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Nadal vs Schwartzman French Open tennis preview, head-to-head and predictions

Will Rafael Nadal avenge his shock Rome Masters defeat to Diego Schwartzman when they face off in the semifinals of the French Open?

Rafael Nadal vs Diego Schwartzman is live from Roland Garros on Friday 9 October, 3pm local/2pm BST

Rafael Nadal was denied crucial warm-up matches and wins at the Rome Masters when Diego Schwartzman shocked him in the quarterfinals – now they meet again with a place in the French Open final on the line.

French Open 2020: Find out tournament information for Roland Garros 2020 and how to stream French Open matches live

Nobody in 12 previous Roland Garros semifinals has managed to beat Nadal, and Schwartzman – as if a 1-9 head-to-head against the Spaniard wasn’t daunting enough – played over five hours to beat Dominic Thiem in the quarterfinals. Surely he will not have enough left in the tank with which to challenge the King of Clay.

Read on for our preview, predictions and live streaming information.

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Nadal vs Schwartzman: Head-to-head

Rafael Nadal leads the head-to-head with Diego Schwartzman 9-1, 5-1 on clay.

Nadal has won nine of the 12 sets they have played on clay. Schwartzman beat Nadal 6-2, 7-5 in the quarterfinals of the Rome Masters recently.

Nadal vs Schwartzman: Preview

Rafael Nadal’s shock defeat to Diego Schwartzman in Rome was largely responsible for much of the speculation that winning this year’s French Open – in new, possibly unsuitable conditions and weather, after just three matches played since February – would be beyond the 12-time champion. So it makes a nice kind of sense that Nadal, back in the Roland Garros semifinals without dropping a set, has the chance to possibly reverse that result and make a statement ahead of a probable clash with Novak Djokovic in the final.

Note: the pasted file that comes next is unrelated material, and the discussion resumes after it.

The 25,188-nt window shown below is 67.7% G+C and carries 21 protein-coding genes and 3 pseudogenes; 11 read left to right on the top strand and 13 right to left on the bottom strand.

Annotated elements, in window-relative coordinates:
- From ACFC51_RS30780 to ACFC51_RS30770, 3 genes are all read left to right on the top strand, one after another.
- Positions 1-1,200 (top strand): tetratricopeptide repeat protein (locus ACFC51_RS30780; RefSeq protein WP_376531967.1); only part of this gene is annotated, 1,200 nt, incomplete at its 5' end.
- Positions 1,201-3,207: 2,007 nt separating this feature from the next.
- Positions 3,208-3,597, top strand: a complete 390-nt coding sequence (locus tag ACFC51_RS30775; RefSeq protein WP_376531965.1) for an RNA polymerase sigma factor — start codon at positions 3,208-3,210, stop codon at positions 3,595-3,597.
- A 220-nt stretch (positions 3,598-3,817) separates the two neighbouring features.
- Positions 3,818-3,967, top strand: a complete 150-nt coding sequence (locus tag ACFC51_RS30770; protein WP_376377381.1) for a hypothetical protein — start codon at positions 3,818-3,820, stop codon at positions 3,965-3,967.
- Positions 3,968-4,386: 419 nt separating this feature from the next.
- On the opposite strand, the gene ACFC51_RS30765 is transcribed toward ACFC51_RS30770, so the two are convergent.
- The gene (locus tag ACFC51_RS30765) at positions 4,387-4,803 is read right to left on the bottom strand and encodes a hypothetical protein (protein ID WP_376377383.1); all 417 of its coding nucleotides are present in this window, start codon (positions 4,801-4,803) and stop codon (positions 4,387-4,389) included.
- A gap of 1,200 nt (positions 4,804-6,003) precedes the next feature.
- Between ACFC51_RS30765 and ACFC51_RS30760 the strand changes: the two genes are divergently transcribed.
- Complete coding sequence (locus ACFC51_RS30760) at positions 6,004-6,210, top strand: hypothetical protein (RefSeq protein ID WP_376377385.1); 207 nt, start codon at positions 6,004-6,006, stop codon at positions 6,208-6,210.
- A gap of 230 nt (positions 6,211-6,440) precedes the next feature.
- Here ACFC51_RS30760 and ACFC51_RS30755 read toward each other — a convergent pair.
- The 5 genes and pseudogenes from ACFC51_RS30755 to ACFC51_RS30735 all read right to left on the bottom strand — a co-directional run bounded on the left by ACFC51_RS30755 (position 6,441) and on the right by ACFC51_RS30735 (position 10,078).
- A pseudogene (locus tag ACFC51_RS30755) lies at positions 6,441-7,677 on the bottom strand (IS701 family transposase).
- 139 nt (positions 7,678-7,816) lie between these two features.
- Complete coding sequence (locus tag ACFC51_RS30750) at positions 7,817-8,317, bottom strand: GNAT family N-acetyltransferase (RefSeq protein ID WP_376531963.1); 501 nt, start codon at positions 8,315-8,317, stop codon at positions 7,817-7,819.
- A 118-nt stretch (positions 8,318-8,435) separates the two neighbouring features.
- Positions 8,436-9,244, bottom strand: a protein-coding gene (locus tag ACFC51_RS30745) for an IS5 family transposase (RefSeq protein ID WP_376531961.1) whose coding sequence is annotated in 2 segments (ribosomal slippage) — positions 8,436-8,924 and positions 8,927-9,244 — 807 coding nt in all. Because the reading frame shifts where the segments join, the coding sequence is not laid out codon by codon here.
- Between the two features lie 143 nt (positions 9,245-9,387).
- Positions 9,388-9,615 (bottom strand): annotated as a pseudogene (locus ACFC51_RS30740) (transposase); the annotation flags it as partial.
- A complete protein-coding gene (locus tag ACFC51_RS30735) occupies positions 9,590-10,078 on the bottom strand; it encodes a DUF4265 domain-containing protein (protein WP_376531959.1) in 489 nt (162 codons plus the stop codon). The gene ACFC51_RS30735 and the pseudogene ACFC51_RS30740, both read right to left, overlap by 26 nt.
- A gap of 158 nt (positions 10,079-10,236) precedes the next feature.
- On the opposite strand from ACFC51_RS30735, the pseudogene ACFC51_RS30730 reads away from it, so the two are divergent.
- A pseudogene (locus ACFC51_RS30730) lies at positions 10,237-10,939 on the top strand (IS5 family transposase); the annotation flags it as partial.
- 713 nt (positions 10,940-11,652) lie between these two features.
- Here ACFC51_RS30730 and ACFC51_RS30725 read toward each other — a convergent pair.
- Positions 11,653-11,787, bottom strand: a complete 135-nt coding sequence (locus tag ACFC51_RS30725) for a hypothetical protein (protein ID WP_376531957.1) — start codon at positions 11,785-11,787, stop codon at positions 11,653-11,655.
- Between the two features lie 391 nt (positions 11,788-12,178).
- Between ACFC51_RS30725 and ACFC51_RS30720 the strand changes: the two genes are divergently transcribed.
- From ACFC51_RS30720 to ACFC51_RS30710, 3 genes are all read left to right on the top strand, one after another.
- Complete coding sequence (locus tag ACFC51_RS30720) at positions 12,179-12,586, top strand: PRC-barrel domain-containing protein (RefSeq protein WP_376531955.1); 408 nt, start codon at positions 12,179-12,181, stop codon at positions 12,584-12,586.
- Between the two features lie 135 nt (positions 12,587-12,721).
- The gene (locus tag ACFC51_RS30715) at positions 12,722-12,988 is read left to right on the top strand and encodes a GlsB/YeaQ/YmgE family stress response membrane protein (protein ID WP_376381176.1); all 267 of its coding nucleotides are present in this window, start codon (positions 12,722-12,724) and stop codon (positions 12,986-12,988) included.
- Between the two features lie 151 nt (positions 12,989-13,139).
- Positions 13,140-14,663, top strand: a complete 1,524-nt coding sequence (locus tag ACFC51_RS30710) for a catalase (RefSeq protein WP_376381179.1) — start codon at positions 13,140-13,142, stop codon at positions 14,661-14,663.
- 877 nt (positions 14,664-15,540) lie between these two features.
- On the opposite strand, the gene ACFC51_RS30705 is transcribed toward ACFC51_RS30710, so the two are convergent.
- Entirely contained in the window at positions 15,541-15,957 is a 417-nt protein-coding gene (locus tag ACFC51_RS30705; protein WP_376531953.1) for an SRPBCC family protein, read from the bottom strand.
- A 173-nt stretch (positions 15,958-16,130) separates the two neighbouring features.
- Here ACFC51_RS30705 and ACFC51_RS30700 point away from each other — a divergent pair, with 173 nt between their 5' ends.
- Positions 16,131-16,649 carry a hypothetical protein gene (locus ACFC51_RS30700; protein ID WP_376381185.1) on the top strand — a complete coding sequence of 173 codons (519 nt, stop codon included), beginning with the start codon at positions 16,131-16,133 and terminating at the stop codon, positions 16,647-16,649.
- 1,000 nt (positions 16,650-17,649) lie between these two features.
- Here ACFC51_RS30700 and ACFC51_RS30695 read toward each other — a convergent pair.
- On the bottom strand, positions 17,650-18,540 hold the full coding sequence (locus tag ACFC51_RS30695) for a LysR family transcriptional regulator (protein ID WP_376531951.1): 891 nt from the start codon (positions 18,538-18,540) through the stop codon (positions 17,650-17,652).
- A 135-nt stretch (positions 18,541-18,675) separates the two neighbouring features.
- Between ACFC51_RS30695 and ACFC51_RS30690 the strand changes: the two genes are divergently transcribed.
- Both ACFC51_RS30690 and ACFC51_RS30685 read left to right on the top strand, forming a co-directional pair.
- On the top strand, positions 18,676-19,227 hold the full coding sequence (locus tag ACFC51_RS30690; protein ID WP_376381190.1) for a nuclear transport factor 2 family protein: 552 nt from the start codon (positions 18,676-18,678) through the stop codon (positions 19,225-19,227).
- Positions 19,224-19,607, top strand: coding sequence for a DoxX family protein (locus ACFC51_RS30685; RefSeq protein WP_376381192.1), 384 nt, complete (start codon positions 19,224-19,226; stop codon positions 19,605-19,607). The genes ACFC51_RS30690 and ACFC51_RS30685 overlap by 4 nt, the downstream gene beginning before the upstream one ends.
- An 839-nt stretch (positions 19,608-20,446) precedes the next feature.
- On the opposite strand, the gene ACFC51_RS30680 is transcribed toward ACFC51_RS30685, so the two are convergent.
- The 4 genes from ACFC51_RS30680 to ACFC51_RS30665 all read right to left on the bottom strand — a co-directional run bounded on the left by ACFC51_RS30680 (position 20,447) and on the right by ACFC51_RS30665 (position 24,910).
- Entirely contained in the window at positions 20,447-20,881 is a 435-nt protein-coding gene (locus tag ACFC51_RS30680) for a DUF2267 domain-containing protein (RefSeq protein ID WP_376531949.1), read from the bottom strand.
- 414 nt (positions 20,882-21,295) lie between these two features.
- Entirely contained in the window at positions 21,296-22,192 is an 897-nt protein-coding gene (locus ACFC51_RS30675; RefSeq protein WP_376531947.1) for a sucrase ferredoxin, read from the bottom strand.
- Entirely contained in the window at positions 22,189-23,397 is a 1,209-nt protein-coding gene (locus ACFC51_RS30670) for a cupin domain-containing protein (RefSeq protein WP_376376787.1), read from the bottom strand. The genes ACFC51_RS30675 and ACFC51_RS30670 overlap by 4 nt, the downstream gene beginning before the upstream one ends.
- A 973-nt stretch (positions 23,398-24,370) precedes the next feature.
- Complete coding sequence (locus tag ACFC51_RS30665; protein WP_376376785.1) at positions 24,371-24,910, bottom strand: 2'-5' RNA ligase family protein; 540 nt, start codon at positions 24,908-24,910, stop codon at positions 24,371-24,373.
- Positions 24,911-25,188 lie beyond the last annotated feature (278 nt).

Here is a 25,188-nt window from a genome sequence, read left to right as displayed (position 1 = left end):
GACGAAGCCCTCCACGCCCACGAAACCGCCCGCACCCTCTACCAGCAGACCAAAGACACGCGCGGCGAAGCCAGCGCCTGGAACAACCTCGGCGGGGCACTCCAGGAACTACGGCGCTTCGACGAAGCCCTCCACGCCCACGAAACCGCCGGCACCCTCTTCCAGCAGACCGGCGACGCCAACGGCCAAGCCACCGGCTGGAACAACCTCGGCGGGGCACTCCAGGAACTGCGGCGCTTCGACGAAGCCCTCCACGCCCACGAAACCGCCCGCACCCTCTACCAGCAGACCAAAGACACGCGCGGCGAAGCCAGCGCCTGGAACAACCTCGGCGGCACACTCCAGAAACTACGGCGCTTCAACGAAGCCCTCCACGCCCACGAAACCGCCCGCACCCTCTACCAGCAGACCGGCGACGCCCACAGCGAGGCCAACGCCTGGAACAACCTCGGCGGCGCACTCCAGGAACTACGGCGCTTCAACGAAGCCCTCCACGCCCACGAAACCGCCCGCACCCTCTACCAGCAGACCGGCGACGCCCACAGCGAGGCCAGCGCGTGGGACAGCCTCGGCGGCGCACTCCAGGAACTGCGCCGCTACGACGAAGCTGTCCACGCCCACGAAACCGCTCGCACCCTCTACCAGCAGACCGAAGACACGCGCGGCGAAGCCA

It was hard to tell, as Nadal sped through the first few rounds, whether he was finding his best level or simply not being meaningfully tested. But against Jannik Sinner in the quarterfinals, in the first set in particular, Nadal was tested. It was cold, damp and late (the match did not finish until 1.30am in Paris), and the 19-year-old Italian really took the game to Nadal, even breaking the second seed and serving for the opening set. Nadal needed to find something for the first time at the tournament, and he did: He found a pair of utterly ferocious forehand winners to break back, and he never lost it again.

Sinner didn’t totally crumble after losing the first set in a tie-break – he broke Nadal at the beginning of the second set – but he just found himself systematically being sidelined as a factor in the match as Nadal got better and better, figuring out how to play his aggressive tennis in those conditions. By the last set, Nadal was totally dominant.

Diego Schwartzman (Photo by Laurent Zabulon/ ABACAPRESS.COM)

If Nadal is disadvantaged about having to end a match so late – and don’t misunderstand, these can be serious issues for players in the routine of a tournament – then it definitely balances the scales, to say the least, that Schwartzman had to play for five hours against Dominic Thiem in his quarterfinal. Part of it was Schwartzman’s own fault: It really felt like a match he could have won in straight sets, as he was the better player from the beginning with Thiem clearly physically and mentally tired. Schwartzman even served for the second and third sets, losing both; he retreated into his shell as well after failing to close out the second set, abandoning the attacking style which he had used so successfully against Nadal in Rome, and only found it again in the closing stages of the match as he outlasted Thiem for the 7-6(1), 5-7, 6-7(6), 7-6(5), 6-2 victory.